How to Forge Aggressive, Memorable Riffs with Unexpected Twists

Whenever I am composing primary riffs for a metal song, one of my goals is to come up with something that not only sounds heavy but also takes the listener on some kind of journey to the unknown!

One effective way to create powerful music is to set up a groove and a riff or sequence, and just when the listener is settled into that groove, something will come along that twists it in an unexpected way.

This approach will keep the riffs sounding lively and the listener engaged and interested.

FIGURE 1 is a Pantera-inspired riff built from a repeating four-bar phrase that ends differently each time. In Pantera’s music, [guitarist] Dimebag Darrell and [drummer] Vinnie Paul would always set up these killer grooves, and then suddenly they’d introduce a bizarre and unexpected twist. This riff begins with a hard-driving line that’s played entirely on the low E string for the first three bars and built rhythmically from a combination of eighth and 16th notes.

Be sure to alternate (down-up) pick throughout the riff and palm mute all of the repeating open low E notes. The first twist comes in bar 4, initiated with a B5-Bb5 power chord slide followed by D5 chord sounded on the open fifth and fourth strings. I then add chromatically descending two-note shapes that outline Ab and G major chords.

This is a good example of how to use a chromatic shift to create an unusual and unexpected sound. The first three bars are then restated, and in bar 8 the entire figure wraps up with a chromatically sliding E(b5) shape followed by a bizarre unison bend on the G and B string, as Bb on the G string is bent up one half step to B, sounded along with the open B string. This unison bend from a half-step below adds a “snarl” to the riff that sounds really cool.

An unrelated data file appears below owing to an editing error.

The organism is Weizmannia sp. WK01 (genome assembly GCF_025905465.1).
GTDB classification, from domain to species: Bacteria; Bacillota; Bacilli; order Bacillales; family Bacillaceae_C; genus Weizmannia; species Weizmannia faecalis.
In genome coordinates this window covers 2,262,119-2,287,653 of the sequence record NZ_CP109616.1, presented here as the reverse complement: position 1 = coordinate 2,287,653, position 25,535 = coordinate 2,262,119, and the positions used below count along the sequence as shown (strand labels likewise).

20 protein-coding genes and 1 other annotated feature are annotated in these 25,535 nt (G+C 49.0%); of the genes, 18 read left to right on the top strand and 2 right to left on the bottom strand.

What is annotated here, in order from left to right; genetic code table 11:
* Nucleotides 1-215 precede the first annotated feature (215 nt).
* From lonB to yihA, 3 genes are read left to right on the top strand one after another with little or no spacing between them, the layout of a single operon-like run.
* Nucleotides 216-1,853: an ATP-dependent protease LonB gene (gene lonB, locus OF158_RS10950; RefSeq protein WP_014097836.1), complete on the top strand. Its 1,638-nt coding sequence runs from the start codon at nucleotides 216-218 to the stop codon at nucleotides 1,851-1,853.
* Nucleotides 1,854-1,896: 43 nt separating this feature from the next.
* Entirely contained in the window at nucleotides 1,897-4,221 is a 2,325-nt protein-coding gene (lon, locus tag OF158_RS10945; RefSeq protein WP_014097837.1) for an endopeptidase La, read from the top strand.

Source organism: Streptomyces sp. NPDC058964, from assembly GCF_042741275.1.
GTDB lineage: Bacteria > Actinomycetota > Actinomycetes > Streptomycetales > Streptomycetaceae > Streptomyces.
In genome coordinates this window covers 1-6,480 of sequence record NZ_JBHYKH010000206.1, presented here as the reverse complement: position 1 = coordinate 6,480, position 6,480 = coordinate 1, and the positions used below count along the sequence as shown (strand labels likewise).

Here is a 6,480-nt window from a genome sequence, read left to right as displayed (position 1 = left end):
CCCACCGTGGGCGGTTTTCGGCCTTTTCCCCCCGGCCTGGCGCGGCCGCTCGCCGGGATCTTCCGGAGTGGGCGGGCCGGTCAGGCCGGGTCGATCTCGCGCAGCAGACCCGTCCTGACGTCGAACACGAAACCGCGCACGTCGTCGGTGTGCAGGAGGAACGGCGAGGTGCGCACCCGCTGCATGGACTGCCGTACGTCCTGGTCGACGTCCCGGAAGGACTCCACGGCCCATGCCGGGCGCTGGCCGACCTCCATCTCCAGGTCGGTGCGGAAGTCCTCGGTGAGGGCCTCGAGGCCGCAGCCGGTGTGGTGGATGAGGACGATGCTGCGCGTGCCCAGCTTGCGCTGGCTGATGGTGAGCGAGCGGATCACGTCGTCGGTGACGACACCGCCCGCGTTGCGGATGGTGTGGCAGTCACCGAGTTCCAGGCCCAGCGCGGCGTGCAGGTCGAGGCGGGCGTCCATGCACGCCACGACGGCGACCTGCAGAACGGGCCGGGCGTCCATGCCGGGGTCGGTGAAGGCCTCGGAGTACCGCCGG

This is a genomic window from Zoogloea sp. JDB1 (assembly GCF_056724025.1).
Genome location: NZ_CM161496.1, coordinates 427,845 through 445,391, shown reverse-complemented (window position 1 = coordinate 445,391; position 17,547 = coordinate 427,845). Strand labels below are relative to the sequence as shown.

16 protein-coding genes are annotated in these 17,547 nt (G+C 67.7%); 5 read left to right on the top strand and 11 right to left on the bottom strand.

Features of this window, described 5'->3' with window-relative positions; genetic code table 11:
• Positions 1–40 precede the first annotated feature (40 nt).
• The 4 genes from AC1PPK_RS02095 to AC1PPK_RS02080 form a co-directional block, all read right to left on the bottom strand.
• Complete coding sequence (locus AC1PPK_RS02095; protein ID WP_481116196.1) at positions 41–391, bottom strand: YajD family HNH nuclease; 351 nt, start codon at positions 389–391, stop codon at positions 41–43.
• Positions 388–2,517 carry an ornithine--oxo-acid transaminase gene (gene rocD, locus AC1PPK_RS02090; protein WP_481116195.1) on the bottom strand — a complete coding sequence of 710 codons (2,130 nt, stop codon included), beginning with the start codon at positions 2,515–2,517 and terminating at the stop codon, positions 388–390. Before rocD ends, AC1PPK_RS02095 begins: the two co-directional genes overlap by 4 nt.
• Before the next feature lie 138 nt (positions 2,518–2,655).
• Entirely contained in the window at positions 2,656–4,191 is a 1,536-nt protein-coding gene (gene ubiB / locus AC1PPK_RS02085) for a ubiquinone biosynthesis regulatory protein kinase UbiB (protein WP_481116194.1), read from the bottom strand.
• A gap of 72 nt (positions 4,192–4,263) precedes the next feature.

In FIGURE 2, I again begin the first two bars with a low-E pedal tone, followed by the fretted notes B and C across beats one and two, but I then follow these notes with pull-offs to the open A string, from E and D on bar 1 and from Eb and D in bar 2. Bar 3 is a restatement of bar 1, and then bar 4 features fast, descending eighth-note-triplet pull-offs on the bottom three strings. This run requires a wide stretch, so keep your fret hand relaxed and your fingers positioned directly above the fretboard. The first four bars then repeat, and in the second ending, the eighth-note triplets now ascend, starting on the sixth string and moving over to the fifth.

FIGURE 3 is a simpler pattern built from a succession of four chords that are sustained over a repeating low-E pedal tone. Each chord is fretted on the A, D and G strings along with the open B and high E. I begin with E5 and then move the shape down two whole steps to C5. The third chord is a very unusual—and great sounding—Fmaj7#11 played against the E bass note, followed by Bb5, filled out with the inclusion of the open B and high E strings.

The basic idea with each of these figures is to strategically place ear-catching parts in unexpected places to give the music a unique flavor and an element of surprise. Try this approach in our own riff writing!

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